By the sixth day of your journey you know that the town is near, but you also realise you are not alone.  Carefully walking up the only good road left, your attention is drawn to shapes flittering through the snow at the edge of your vision.  Wolves it seems, and a particularly hardy breed made bold by the cold. It is obvious that the pack is stalking you, at least three beasts watching and waiting for you to tire before they pounce.

winter wolf
Winter Wolf

Running is not an option – it is too far to Winterholme.  The Wolves will catch you long before you make it.  You must take action – will you:

  1. Use your Animal Handling to show the pack you are one of them and get them onside.
  2. Call upon your sorcerous might to frighten the pack off. Or incinerate them in fire.  Really, you’re not too picky.
  3. Cry “EAT STEEL!” as you draw your weapon and charge headfirst at the nearest Wolf.

Adventurers and Artists is now a Podcast!

We are changing format!

Yes, you’ve read right, Adventurers and Artists is getting an upgrade and going online! While we loved the concerts we ran, every Sunday, for five Sundays in a row, this year we are doing things a little differently.

We have access to an amazing recording space, and we will be putting our tech skills, our imagination and our drive to work in bringing you all an entire season of adventures, with live music, in the form of podcasts.

Expect to hear our first episode around June time (maybe earlier). In the meantime, keep up-to-date with all our news, stories and game tips through our Facebook/Twitter accounts!

Goald’s Escape

While Goald of Zahl, bard extraordinaire, preferred the night, he did not like the fact that he was currently running for his life. The agile Drow could easily navigate through the mist-heavy, cobbled streets of Krandebergh, but his current outfit made it hard to do so. He leapt over a low wall, where his fine shoes skidded on the mossy surface and he barely landed on his feet on the other side. It would have been deeply embarrassing to have been caught flat on his rear. He shuddered at the thought. Then continued to run as fast as he could. Dwarven guards were notorious for catching their prey and he needed to get out of the Krandebergh’s borders as fast as possible. Perhaps steal a horse or hide in an unlikely place until all this nonsense blew over. And really, it was nonsense. So what if she happened to be the Duke’s daughter…


The full-body length mirror that Goald was staring into didn’t do the handsome Drow any justice. Perhaps it was the time of day. His skin never looked its best in too much sun, even as it was setting. His skin was at its most dramatic when his natural dark hues took on hints of light, so that the contrast made his features sharper and his pure, white hair come alive on its own. Either way, he thought while pulling his waistcoat across his well-defined chest, he looked good. No. He looked great.

Goald picked up a crystal bottle that sat on a gilded table and spritzed the content into his throat. The sweet rosewater gently prepared his vocal chords for the performance that was to come. He was the special guest of the Duke of Krandebergh, there to recount his great exploits as the famed dragon slayer of the Blade Mountains.

After returning to Roseoak soaring on the back of a great eagle, announcing his glorious victory against the vicious Red Dragon that threatened them all, Goald had enjoyed a revival of sorts. He was unanimously admired by anyone who knew his tale (and he made sure everyone knew it) and was instantly welcomed into the dizzy heights of high society in Roseoak and beyond.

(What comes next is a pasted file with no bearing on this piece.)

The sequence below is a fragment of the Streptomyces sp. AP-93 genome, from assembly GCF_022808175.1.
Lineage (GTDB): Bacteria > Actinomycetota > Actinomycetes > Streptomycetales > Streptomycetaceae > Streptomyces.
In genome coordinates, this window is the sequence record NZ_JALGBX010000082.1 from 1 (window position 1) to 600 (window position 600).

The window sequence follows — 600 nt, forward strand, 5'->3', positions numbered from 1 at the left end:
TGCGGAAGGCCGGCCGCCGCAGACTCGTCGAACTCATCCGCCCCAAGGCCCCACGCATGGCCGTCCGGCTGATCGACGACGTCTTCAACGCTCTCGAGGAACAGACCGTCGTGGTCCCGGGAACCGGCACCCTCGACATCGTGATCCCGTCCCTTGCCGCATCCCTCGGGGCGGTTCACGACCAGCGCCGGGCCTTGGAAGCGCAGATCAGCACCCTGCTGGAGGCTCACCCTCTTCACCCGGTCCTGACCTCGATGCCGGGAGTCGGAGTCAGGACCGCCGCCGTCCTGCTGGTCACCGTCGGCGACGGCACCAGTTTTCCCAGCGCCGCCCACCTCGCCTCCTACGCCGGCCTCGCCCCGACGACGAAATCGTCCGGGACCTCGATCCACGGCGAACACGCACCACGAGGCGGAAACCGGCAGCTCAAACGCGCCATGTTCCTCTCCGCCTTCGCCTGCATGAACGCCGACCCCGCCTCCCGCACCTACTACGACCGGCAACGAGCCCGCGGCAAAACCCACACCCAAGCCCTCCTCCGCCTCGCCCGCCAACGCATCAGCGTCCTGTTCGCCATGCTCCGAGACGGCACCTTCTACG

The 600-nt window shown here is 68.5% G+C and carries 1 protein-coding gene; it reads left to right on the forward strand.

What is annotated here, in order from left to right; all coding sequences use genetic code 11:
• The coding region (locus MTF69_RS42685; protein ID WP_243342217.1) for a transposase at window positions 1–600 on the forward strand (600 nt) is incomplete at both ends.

He flicked a stray strand of white hair from his shoulder and then nodded. He was ready. Stepping into the great hallway of Krande Mannor, the Duke’s summer residence, was not intimidating for Goald. It’s fine marble floors and luxurious paintings worth more than people’s entire homes did not phase him. Goald belonged here, after all. He entered the great ballroom where he was expected at least an hour prior.

No-one was prepared for the great doors to swing open and a majestic, silky smooth voice bellow, “Greetings, my most esteemed hosts.” Goald bowed, he could hear the delighted cries and giggles of his audience. When he stood up-right again, he flashed them all his most devastating smile. The crowd of finely dressed gentlemen and ladies were lowering their exquisite, elaborate masks to get a better look at him.

“I hear he only bathes in purified mountain water and he insists on TWO baths a day!” Whispered one guest to her friend.

“His voice – it just does something to me.” Swooned another.

“Was he not engaged to the Countess of Frandelal?” One confused guest asked his companion.

“Really Cuthbert, why can’t you ever look like that in a waist-coat.” Fussed another, staring at their partner in disapproval.

Goald heard every single, little murmur and basked in the attention. He walked forward, greeting his masked guests with his usual charm, letting his flattering audience continue to shower him with affection.

One lady, with the most beautiful umber skin and wearing a sumptuous red gown, pushed her way through the crowd and offered him her hand. She lowered her emerald encrusted mask, bright green eyes met his and a teasing smile adorned her lips. This lady was certainly one of the most beautiful Goald had met (and he had met many). “My lady, you are resplendent today.” Goald said, knowing that many would be staring daggers at the one who inspired his comment. He took her hand and gently kissed it. She giggled.

“Ser, I am told that you are a person of great… talent.” Her eyes flicked up and down his figure.

Goald’s smile widened. “I am indeed.”

The great booming voice of the Duke of Kranenbergh disrupted everyone. “Now, now Anabella, do not hog our guest, he is here for all of us!”

“I am sorry father,” Came her honied voice, “I simply wanted to meet this famed hero.” She let the word linger in her mouth, turning and melting back into the crowd, giving him one last glance before she held her mask to her eyes again.